We are here to improve our relationships with others
in order to transform the Jewish people in these urgent times.
Last week’s stretch of the week was: Make it a point to verbally wish others well this week.
Please allow ONE person to share her experience with this exercise for ONE minute.
Flattery of a Sinner -- Issur Chanufa
Anyone who sees another Jew violating an issur and flatters him, whether with words or some gesture that indicates his approval, or even if he remains silent and does not reprove him for the sin, has transgressed not only the mitzvah of tochacha, but also according to some opinions the prohibition of flattery, derived from the passuk: “V’lo Sachanifu es Ho’oretz asher atem bo, Do not sully the land with flattery” (Bamidbar 35:33). By implying that we approve of the sinner’s misdeeds, our allegiance to HaShem comes under question, since a servant cannot love his master if he loves his master’s enemies.
Flattery that is prohibited includes: praising resha’im (wicked ones) or wickedness, praising someone in a way that will cause him to sin or will reinforce his error, “buttering up” someone so that he will trust you and you can then deceive him, and praising your child or other relative when he or she is doing wrong.
But there are times when flattery can be used for constructive purposes. In such cases flattery isn’t only permissible but is even considered a mitzva. For example, we may flatter our spouse in order to promote shalom bayis and flatter our students and colleagues to smooth the way for them to accept our tochacha and, as a result, improve their mitzva observance and Torah study. Flattering a rebbe to get him to teach you Torah is also clearly for a positive purpose. It is also permitted to flatter a creditor to stop him from exerting pressure on us, and to flatter the rich, even if it is purely for the sake of gaining benefit from them.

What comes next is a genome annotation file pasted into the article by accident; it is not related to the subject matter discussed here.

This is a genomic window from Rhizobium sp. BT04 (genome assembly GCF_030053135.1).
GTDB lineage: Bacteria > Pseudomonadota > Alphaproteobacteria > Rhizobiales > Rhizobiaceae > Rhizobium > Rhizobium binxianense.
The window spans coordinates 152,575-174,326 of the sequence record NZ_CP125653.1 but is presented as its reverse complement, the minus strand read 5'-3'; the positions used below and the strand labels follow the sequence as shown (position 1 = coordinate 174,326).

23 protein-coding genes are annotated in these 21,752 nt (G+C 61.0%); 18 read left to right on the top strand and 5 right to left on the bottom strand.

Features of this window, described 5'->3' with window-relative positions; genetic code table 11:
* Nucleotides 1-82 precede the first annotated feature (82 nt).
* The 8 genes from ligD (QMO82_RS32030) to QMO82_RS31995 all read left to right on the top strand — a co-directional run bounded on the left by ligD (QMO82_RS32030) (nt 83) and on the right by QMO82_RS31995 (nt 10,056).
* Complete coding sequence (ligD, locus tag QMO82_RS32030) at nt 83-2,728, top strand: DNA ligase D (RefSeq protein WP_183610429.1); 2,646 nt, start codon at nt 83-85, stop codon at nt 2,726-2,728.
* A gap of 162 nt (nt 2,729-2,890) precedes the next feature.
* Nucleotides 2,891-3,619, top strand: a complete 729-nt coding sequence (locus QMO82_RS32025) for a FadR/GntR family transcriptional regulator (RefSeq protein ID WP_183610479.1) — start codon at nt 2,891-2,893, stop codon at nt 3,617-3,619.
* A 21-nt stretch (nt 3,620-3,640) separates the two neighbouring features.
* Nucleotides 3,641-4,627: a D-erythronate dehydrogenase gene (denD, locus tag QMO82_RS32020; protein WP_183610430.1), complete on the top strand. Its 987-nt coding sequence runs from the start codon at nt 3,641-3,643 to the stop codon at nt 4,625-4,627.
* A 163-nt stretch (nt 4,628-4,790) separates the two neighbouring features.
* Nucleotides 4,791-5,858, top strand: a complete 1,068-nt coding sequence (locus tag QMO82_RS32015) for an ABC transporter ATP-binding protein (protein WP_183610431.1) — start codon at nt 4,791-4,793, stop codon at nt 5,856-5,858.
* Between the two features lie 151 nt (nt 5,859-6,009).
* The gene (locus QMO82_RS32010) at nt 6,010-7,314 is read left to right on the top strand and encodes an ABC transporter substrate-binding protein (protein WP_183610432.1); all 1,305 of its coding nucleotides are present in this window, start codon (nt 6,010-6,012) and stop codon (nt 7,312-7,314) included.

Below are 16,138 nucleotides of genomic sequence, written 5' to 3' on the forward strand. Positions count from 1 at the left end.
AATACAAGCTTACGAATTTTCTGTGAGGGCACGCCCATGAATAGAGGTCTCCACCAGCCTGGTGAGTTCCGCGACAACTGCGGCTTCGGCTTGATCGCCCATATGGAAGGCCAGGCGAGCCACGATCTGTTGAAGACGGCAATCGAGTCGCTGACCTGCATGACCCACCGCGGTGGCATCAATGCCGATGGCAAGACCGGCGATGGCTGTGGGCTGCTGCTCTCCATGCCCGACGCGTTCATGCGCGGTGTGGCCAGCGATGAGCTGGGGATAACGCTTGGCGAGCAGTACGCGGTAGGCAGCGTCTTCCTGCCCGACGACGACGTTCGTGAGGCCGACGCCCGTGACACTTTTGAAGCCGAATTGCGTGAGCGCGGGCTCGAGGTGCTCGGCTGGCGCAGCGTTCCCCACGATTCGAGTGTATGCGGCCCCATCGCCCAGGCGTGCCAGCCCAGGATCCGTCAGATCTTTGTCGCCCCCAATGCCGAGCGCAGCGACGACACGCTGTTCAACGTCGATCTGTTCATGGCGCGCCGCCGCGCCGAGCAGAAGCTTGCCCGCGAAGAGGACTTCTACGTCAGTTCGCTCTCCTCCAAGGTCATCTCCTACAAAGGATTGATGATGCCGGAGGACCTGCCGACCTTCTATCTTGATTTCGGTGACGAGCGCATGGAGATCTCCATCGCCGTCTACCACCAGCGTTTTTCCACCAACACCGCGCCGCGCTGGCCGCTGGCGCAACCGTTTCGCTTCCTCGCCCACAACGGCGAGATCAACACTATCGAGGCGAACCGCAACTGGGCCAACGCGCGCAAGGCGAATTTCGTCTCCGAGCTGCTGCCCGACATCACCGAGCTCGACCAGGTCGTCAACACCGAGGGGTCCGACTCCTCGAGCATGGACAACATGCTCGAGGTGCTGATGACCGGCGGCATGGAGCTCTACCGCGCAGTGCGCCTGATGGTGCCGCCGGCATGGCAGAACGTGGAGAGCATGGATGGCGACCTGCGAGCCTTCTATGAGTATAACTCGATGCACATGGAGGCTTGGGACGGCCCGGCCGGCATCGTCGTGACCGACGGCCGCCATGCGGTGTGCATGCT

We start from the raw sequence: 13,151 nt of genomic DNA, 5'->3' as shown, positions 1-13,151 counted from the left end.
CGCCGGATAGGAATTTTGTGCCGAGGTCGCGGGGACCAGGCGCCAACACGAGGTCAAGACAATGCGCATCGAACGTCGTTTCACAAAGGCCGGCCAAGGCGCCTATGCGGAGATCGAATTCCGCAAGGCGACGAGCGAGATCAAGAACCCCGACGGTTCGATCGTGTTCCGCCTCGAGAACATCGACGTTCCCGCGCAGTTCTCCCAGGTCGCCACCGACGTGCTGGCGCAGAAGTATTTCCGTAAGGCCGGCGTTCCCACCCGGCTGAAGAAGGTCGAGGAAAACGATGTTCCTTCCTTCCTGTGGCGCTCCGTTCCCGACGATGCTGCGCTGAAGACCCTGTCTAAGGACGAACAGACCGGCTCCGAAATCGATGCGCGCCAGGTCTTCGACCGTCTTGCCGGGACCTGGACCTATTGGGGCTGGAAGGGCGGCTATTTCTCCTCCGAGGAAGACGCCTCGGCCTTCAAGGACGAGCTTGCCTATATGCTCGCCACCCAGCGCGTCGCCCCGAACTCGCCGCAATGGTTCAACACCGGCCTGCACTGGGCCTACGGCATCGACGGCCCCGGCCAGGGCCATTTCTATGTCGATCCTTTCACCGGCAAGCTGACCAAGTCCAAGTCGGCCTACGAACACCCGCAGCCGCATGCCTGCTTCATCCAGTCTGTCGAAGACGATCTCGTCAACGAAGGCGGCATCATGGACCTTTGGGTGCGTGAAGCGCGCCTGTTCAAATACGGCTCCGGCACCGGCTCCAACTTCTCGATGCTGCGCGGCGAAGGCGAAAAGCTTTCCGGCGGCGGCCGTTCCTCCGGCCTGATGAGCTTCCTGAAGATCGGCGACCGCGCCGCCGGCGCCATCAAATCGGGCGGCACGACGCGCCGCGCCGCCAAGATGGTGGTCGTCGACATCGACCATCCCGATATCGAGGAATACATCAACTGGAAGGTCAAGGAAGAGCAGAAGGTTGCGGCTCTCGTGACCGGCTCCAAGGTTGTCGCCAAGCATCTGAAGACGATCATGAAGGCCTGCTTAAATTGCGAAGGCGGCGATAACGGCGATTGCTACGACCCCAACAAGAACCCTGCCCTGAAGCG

However, as a general rule it is advisable to stay away from flattery. In fact, even though we may praise a person lavishly when he is not present, we should avoid praising him too much in his presence, even if we mean every word we say, because to others our words may appear as empty flattery.
A habit related to flattery that should also be avoided is hypocrisy. The hypocrite makes a false show of being a tzaddik or a talmid chacham, when inside he is in fact far from that image. Similarly, a person should not say one thing when he means another. (Mishpetei Hashalom 10:7-8)
(Excerpts from The Code of Jewish Conduct by Rabbi Yitzchok Silver)
Story: (based on a true story)
I was standing in line waiting to buy school supplies for my children in a store frequented by most of the families in our community when I overheard a loud conversation between a few mothers discussing their children’s newly assigned teachers.
“Can you believe my daughter has THAT teacher? I can’t imagine she’d be able to control this class,” one mother exclaimed.
“Well I guess you didn’t hear who my son’s rebbe is. Just our luck!” another answered.
Being new in the community I had a deep desire to feel a part of the action. I wanted to feel a part of this conversation, especially since this was something that involved me and my children. I imagined that being included in this chat would supply me with a feeling of being one of the “in” crowd. I believed that their opinion would and could cause ripple effects throughout the community’s opinions. With this faulty thought process I made the mistake of blurting out,